Baron: Curing homelessness needs plan, commitment


Ronald Baron is the board treasurer for The Springboard Collaborative Inc., a nonprofit aimed at ending chronic homelessness in Delaware. It has operated the Springboard Collaborative Pallet Shelter Village in Georgetown since January 2023.

There has been a lot of discussion for years about the homelessness problem in Delaware and across the United States. While there are many ideas on how to resolve homelessness and tons of government funds have been made available to address the problem, homelessness is continuing to grow. We need to reengineer the approach for ending homelessness. After all, to quote Albert Einstein, “insanity is doing the same thing over and over again and expecting different results.” Let’s explore what homelessness is and what it isn’t. At the same time, let’s consider what our individual attitudes and feelings are toward homeless individuals and see if those need an adjustment, also.

To understand homelessness, it’s critical to dispel preconceived notions and assess our individual attitudes toward those experiencing homelessness. Often, our perceptions are tainted by a sense of detachment — “It’s not my problem, not mine to fix” — or a total “blindness” toward the homeless. We don’t acknowledge the humanity of these individuals. They are not mere objects but individuals facing diverse challenges in this moment of their lives.

One major reason for homelessness is the reality that there is not enough housing to accommodate everyone. Housing costs, the inventory of available homes and demographic shifts in Delaware contribute to a shortage of approximately 20,000 housing units for low-income individuals.

It’s essential to debunk stereotypes that label homeless individuals as drug addicts, lazy or mentally ill.

Whenever you see someone as homeless, it is necessary to remind ourselves that they are human beings. They are part of God’s creation, and they are just like you and me. Each homeless individual deserves the same respect and concern as we would have for ourselves or a family member. Homeless individuals should never be given a lower status than any of us.

Homelessness encompasses a myriad of situations, including low wages; health-related job loss; overwhelming debt; untreated mental health or addiction issues; family breakdowns; persons discharged from prisons, hospitals or foster care systems; and more. Then, let’s start looking at what needs to be done.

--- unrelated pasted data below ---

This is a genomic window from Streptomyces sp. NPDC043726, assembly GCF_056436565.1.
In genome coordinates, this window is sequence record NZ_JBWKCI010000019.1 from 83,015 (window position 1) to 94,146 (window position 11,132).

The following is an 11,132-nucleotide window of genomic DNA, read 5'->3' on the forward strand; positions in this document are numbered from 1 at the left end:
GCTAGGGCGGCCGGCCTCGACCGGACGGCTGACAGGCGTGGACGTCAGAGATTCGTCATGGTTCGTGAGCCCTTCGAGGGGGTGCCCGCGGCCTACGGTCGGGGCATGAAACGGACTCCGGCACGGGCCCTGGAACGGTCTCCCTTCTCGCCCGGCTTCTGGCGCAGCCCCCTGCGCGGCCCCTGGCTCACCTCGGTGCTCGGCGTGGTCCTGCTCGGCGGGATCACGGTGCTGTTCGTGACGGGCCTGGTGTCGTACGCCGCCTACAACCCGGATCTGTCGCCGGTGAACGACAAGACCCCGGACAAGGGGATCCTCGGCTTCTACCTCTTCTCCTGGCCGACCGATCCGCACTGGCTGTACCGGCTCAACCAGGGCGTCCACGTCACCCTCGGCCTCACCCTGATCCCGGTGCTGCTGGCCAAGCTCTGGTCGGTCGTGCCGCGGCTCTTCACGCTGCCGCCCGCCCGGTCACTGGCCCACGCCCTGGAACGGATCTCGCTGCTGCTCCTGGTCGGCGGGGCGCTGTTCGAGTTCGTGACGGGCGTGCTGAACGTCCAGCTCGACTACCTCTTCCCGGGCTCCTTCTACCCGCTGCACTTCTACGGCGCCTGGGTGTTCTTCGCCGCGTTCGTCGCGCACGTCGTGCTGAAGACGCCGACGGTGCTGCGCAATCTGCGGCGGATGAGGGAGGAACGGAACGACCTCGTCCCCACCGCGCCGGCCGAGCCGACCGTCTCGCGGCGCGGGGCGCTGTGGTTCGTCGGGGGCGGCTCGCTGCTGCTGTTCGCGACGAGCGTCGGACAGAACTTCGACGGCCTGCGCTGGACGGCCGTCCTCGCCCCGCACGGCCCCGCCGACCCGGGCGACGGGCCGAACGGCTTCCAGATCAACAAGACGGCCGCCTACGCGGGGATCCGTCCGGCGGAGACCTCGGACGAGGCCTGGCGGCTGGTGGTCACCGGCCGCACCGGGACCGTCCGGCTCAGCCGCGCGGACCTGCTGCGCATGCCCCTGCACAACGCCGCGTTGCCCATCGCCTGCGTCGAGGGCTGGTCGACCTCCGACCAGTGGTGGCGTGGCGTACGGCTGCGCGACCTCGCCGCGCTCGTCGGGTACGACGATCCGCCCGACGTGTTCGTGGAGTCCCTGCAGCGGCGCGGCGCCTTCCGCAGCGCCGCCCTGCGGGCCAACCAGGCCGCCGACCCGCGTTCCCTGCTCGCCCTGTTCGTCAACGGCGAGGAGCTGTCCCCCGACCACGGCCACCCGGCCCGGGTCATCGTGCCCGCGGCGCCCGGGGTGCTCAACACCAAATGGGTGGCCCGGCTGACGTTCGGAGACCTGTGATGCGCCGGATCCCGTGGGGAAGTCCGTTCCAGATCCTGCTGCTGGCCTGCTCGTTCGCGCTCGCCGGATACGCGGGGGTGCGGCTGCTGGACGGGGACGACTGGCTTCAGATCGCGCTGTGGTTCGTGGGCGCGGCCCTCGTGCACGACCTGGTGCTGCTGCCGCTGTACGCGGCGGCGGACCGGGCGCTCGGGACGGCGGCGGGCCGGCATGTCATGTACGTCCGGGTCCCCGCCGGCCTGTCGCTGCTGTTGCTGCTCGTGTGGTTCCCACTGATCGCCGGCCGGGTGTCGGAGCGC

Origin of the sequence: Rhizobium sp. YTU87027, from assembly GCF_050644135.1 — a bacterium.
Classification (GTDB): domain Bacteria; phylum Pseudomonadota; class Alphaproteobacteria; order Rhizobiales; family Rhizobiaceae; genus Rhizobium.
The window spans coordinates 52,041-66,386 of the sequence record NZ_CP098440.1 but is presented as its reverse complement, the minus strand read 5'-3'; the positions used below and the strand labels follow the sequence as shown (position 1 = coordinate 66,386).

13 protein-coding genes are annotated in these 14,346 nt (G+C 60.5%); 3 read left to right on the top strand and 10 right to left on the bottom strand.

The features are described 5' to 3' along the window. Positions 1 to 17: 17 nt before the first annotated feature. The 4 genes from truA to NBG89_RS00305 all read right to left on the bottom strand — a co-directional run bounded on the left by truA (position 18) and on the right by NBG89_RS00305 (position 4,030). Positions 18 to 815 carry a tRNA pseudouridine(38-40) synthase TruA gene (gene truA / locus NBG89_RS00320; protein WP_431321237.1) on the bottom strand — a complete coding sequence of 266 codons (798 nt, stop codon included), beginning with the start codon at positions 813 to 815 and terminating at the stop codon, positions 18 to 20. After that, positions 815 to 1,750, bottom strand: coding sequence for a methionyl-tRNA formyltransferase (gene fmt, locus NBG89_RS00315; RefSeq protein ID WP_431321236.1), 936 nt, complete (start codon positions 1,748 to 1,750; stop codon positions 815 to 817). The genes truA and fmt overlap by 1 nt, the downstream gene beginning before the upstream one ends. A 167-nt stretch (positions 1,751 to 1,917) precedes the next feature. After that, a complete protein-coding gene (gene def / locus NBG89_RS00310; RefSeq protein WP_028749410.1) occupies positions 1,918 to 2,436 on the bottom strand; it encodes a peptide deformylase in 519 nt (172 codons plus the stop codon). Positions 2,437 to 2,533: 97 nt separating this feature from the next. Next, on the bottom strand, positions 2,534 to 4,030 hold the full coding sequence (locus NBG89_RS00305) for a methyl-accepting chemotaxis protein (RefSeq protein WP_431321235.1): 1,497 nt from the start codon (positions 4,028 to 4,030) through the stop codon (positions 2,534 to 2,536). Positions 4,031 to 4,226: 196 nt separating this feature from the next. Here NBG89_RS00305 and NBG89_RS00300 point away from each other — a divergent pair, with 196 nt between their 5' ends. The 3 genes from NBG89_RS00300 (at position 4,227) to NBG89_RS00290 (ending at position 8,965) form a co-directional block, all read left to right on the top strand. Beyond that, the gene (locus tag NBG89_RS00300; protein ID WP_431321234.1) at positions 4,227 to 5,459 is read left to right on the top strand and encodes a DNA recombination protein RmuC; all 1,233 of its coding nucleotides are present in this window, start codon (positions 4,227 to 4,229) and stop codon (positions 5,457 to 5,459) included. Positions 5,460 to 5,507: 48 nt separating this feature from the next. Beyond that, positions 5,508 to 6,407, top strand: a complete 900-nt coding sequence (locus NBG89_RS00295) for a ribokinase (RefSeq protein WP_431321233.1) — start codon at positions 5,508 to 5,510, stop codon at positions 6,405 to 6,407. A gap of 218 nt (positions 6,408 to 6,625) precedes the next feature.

Addressing homelessness demands a multifaceted, adaptable and innovative approach. Despite the considerable funds and volunteer efforts directed toward the issue, the homeless population continues to grow. A private-public partnership with measurable outcomes and preparedness for potential homelessness cases is essential. An enduring commitment necessitates addressing the lack of affordable housing and the pivotal role of “opportunity housing” or “interim housing” in the solution.

“Affordable housing” is often misunderstood, considering that homeless individuals do not fit the conventional income brackets. “Opportunity housing” or “interim housing,” proven successful in the western U.S., should find a place in Delaware. An exemplary case is the Springboard Collaborative Pallet Shelter Village in Georgetown, which has seen substantial success in its first year, providing secure housing and a continuum of care tailored to individual needs. The Georgetown village is a low-barrier navigation center, which means homeless individuals don’t have to be “clean” of their addictions to become participants.

In January 2023, the Georgetown homeless village accepted 40 homeless individuals in the opening week. One year later, the village has seen tremendous results. In 2023, the village served 97 individuals, and the need of each participant varied greatly. The first thing homeless individuals need is not just a roof over their heads but a secure space (cabin) to call their own (that they can lock), a secure village that cares for them 24/7 and a continuum of care based on each person’s own needs, which comes from a wide network of professional organizations working with the village participants. During this first full year, the village had not one death due to overdose. There was one death of an individual who was terminally ill and who would have otherwise died on the street. Instead, the Georgetown village provided this person a dignified space to spend their last days.

To truly end homelessness, action is imperative. Elected officials, communities and faith groups must act promptly, understanding the profound costs of inaction, such as increased emergency room visits and needless deaths. The solution lies in collective efforts, open-mindedness and a commitment to proven strategies that have succeeded in various locations, including Georgetown. The challenge of homelessness is not insurmountable; united efforts can pave the way for meaningful change. Coming together and being open-minded and committed to solutions are the first steps we need to take to end homelessness. To learn more about the village or to donate, please go to the website at

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